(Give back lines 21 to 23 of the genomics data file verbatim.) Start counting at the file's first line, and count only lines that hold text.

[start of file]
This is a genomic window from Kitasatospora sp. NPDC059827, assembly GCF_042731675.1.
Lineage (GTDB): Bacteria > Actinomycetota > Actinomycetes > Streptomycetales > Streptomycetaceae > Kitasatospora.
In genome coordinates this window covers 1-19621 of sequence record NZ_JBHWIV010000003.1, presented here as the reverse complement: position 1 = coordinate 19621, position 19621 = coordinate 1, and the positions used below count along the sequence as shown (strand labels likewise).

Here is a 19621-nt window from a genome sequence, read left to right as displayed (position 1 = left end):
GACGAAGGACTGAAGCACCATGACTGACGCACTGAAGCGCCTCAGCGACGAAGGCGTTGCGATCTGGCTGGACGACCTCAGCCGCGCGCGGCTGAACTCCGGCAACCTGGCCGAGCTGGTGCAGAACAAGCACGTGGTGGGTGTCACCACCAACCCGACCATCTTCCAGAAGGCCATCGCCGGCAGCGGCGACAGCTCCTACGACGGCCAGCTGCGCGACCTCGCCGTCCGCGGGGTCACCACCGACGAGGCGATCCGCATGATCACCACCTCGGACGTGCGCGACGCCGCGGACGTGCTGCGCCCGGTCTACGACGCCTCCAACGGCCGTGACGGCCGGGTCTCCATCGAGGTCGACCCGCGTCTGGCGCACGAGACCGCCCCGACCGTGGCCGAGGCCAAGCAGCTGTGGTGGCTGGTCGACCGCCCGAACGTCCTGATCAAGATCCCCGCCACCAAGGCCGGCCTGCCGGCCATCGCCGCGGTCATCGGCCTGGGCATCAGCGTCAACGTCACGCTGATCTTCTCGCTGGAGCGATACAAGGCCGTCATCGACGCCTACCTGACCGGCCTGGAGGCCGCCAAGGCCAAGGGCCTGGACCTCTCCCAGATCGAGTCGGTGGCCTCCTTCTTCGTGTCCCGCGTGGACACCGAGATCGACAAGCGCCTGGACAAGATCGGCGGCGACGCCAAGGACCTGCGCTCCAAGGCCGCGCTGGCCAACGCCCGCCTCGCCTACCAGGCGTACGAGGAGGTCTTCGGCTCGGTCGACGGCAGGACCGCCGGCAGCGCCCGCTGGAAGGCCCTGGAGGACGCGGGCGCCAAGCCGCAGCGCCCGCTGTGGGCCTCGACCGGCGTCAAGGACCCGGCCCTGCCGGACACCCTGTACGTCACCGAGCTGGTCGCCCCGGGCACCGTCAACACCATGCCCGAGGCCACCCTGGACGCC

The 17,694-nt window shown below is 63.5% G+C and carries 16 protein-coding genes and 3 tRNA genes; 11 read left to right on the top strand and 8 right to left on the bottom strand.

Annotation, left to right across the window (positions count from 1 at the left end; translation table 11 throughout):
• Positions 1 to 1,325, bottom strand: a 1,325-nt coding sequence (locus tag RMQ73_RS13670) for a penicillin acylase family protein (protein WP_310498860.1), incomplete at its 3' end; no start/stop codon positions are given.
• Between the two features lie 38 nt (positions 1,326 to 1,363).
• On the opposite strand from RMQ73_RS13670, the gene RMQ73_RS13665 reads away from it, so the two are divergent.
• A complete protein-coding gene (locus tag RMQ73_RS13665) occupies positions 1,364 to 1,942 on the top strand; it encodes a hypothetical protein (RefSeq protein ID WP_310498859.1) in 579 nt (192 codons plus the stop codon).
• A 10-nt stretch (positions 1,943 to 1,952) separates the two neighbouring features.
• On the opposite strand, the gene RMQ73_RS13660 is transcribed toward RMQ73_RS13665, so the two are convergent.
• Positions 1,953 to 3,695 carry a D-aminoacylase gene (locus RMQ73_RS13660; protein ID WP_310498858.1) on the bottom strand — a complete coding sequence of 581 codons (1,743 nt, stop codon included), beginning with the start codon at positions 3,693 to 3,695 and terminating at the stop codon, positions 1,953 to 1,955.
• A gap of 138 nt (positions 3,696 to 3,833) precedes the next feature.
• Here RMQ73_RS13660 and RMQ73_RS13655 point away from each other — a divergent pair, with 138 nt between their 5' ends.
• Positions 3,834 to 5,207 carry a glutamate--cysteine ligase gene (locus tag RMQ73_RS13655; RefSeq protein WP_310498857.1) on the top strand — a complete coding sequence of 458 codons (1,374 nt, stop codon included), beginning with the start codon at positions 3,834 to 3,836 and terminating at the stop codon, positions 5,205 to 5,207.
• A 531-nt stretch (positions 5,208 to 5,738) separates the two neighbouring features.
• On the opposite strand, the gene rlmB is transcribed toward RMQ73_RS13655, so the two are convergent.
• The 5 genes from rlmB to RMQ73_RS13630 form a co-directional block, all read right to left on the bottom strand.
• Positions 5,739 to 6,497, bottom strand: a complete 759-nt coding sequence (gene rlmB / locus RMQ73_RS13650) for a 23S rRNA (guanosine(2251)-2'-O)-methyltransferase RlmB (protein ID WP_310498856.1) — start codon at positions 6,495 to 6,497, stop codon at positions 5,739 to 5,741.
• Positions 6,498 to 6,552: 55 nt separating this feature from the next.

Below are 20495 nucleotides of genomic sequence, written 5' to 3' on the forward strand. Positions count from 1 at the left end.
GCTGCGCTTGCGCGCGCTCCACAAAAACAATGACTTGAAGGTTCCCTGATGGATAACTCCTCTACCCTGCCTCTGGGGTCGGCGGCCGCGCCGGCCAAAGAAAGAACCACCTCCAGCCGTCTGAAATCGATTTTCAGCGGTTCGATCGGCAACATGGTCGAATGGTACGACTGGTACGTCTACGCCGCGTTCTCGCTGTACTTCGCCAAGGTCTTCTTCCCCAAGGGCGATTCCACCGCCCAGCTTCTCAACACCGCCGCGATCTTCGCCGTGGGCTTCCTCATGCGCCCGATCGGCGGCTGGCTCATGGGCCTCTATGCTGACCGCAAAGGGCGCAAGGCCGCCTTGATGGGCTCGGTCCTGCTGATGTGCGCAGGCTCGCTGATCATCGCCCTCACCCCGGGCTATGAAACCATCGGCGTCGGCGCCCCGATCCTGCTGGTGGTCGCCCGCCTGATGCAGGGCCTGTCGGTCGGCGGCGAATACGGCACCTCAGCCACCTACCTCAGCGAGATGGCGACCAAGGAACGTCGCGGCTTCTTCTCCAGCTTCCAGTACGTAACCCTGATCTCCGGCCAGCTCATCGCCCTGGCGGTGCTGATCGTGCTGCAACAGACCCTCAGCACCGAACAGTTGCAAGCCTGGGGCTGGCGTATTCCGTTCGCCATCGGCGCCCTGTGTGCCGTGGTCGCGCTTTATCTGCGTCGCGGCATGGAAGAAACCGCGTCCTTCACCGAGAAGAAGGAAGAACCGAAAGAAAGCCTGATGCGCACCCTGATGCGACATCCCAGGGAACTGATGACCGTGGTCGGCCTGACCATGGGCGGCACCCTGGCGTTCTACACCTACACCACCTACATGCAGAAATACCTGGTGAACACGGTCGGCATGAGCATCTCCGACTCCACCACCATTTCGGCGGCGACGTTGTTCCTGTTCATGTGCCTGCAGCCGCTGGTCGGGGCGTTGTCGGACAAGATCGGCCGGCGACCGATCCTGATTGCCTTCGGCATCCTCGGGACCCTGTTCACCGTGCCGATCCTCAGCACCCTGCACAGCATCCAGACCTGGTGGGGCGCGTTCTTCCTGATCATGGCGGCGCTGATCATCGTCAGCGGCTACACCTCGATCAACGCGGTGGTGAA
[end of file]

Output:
• Positions 5,739 to 6,497, bottom strand: a complete 759-nt coding sequence (gene rlmB / locus RMQ73_RS13650) for a 23S rRNA (guanosine(2251)-2'-O)-methyltransferase RlmB (protein ID WP_310498856.1) — start codon at positions 6,495 to 6,497, stop codon at positions 5,739 to 5,741.
• Positions 6,498 to 6,552: 55 nt separating this feature from the next.

Below are 20495 nucleotides of genomic sequence, written 5' to 3' on the forward strand. Positions count from 1 at the left end.